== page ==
One of the tools that I always felt was a secondary thought and did not matter much was the VCS. That was until I finally started using Git last Summer. It took some getting used to since I decided I wanted to force myself to use command-line controls instead of a tool. I felt that this gave me the most control, and the best way to truly understand the power of the VCS rather than what an intermediate tool was making easier or harder and go from there.
If you are reading this, I am sure you have had a similar experience with Git, and if not… you need to give it a try. The online tutorials where you can play with a sample repo is pretty amazing… and above all, you will learn that a VCS can take a lot of pain out of your development process. I remember the first time I heard about branching and how amazing it sounded… but after trying it through the years and experiencing painful merges upon painful merges, felt it was not really a solution. Git just makes that simple.
I need (really want) to get back to coding so I am going to keep this short… but another recommendation I cannot talk up enough is BitBucket. It just works. Easy to use, free for even small (5-10 depending on current promotions) team member repos. It is a great service and I never hesitate to recommend to everyone I can. Give it a try.
Where I have been? Well I got further into Unity deving than I expected and actually got a game into a late Alpha state with another dev friend. We were able to do some test plays and get a fun product… but with the overwhelming costs of licenses on the horizon we turned to Kickstarter to see if our game (KickPunchFireball.com) had a chance of getting funded. We saw a bunch of friends and family come out to support us and were able to get new faces, but it ultimately did not succeed.
Is this the end of our hero? Not by a long shot.
The one thing I found that bugged me during the first game though was that my oldest son was interested… but because of the violence I did not feel it was something I could readily share with him. That had to change.
I have had a lot of ideas in my head the past few years… and some kept coming back up. One of those was a fun kids game that could appeal to older ages as well. So I enlisted two other friends and we have started making a very straight forward version of the game. Why? Well I want to see how the reaction to the game is. We are doing it on Android because that was what we all owned, and I like the environment. We already have a playable version in just a few weeks and should be able to launch it in the store in a few more. (More to come on that).
It has been an amazing release from the stress of the day. Just coding and having fun coding. Sure I am using some design patterns and other tricks I have learned… but when I get into a situation where I am not sure the “best way” to code something… I remind myself just to get it to work and I can refactor it later. No one is going to judge me on the code … and I have found myself coding faster and better as I go. And most importantly… having fun.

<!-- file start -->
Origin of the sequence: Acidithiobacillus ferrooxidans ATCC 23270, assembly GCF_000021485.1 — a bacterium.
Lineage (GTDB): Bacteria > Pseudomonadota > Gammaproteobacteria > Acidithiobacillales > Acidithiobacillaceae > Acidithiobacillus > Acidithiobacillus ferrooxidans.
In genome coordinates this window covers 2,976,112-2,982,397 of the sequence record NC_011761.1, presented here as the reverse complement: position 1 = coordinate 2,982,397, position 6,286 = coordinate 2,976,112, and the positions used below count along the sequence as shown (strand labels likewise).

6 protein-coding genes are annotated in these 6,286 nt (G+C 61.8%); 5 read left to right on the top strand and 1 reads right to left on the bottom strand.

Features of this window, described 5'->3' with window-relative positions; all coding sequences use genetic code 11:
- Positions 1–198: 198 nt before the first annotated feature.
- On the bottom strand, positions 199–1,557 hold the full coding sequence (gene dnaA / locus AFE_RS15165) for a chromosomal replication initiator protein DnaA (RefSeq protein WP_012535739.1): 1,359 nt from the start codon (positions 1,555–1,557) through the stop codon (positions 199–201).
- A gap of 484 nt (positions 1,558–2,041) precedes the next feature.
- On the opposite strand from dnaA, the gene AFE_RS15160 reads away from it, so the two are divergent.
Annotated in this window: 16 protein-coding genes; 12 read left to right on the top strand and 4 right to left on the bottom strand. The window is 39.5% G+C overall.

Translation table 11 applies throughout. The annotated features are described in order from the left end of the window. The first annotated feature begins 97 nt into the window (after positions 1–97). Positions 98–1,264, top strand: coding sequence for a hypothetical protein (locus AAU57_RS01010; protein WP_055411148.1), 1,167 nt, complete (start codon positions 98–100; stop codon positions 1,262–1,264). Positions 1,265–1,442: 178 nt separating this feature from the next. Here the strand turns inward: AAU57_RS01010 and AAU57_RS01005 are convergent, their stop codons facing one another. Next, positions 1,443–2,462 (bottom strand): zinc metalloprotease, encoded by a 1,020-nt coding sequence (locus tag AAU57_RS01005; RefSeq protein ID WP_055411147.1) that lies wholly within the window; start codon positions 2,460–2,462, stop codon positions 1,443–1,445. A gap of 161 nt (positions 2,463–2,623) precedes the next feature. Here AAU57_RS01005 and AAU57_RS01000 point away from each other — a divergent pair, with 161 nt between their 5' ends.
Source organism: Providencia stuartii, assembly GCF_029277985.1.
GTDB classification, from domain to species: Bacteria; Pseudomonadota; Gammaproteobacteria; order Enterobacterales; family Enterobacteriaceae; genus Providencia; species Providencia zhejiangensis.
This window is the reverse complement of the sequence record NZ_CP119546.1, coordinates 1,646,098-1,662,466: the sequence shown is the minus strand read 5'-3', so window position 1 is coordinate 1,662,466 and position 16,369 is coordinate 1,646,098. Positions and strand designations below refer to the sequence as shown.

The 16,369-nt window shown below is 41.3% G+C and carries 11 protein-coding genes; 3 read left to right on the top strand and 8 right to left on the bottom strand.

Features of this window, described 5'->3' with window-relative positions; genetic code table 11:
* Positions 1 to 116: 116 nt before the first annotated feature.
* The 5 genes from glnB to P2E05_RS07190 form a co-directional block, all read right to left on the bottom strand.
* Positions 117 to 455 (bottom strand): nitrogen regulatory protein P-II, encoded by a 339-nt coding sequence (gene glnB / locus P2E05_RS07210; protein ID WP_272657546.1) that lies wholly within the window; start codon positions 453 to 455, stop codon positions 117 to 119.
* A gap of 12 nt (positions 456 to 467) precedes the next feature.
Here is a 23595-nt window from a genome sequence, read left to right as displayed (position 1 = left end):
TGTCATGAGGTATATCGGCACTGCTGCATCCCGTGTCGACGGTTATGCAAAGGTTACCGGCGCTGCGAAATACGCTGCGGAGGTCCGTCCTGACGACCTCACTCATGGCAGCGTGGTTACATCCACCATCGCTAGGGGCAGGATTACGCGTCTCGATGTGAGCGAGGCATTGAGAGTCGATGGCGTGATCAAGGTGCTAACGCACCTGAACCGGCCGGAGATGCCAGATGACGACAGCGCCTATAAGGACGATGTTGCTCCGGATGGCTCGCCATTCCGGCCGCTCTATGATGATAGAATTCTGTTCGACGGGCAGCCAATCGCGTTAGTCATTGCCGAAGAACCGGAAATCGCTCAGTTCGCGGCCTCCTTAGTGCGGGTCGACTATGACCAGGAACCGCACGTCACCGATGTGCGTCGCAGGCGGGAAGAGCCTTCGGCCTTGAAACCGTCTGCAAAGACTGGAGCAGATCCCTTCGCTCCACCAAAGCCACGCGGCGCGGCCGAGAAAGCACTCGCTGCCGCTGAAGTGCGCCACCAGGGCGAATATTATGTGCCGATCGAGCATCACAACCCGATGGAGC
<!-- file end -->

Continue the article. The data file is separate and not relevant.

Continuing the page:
And now I have been able to show my son and even let him play some early rough versions to see if he liked it.. and he even came up with a better name for the game than I did that we are going to use… something which made his day that he was going to have a credit in a real video game.
So much fun. Never realized how far from my initial love I had moved… coming back to it has been a great experience.
I have started to dive into the world of Unity. While not perfect, it is remarkably at the same time easy and massive for a game engine tool. You can quickly get something to start running (like the classic Hello World) or develop games that rival ones that are featured across your game platforms today.
I really like that I can dive right into it with C# and the store feature is a really nice touch. There are some quirks to how projects work and are tied together that remind me more of the Eclipse world than Visual Studio, but at this point I think that might be an okay side to be on.
The emulator is nice as you can dive right into screen size, resolution and platform with really no set up time at all.
As I become more experienced, expect more posts from me. Thanks!
Just realized I have not updated this in nearly a year. Shame on me. Going to start posting later (Hmmm… I wonder if that is how this started)
Just caught the season premiere of Doctor Who. I love this show more and more each time I see it. The writing is smart yet fun. It is nice to be able to have a show that I can watch with my son, not too many sci-fi shows like that left on television right now.
I got my Nexus 7 (16GB) today. Loving it. It is quick and responsive. Found all the apps that I was hoping would be ported to Android and then some.
Biggest (and only real) headache came trying to run debug mode through Eclipse on it. Took me a few boards and posts before I figured out the proper OEM installation procedure and got the drivers installed. Once that was done however, I was able to see my code running for the first time on the actual device instead of a simulator. It was wonderful. One of the joys that all programmers share when we see some of our creations come alive the first time. Granted it is not doing much at the moment… just a spaceship bouncing around the screen and drag enabled, but it was mine and I loved it.
Found this a couple of months ago, and it has helped so much in debugging my C# apps:
Add that to one of your classes, and now in the debugger you can see the property (or properties) that you want to view that are set for the object without having to expand all the time. Really nice when dealing with large collections!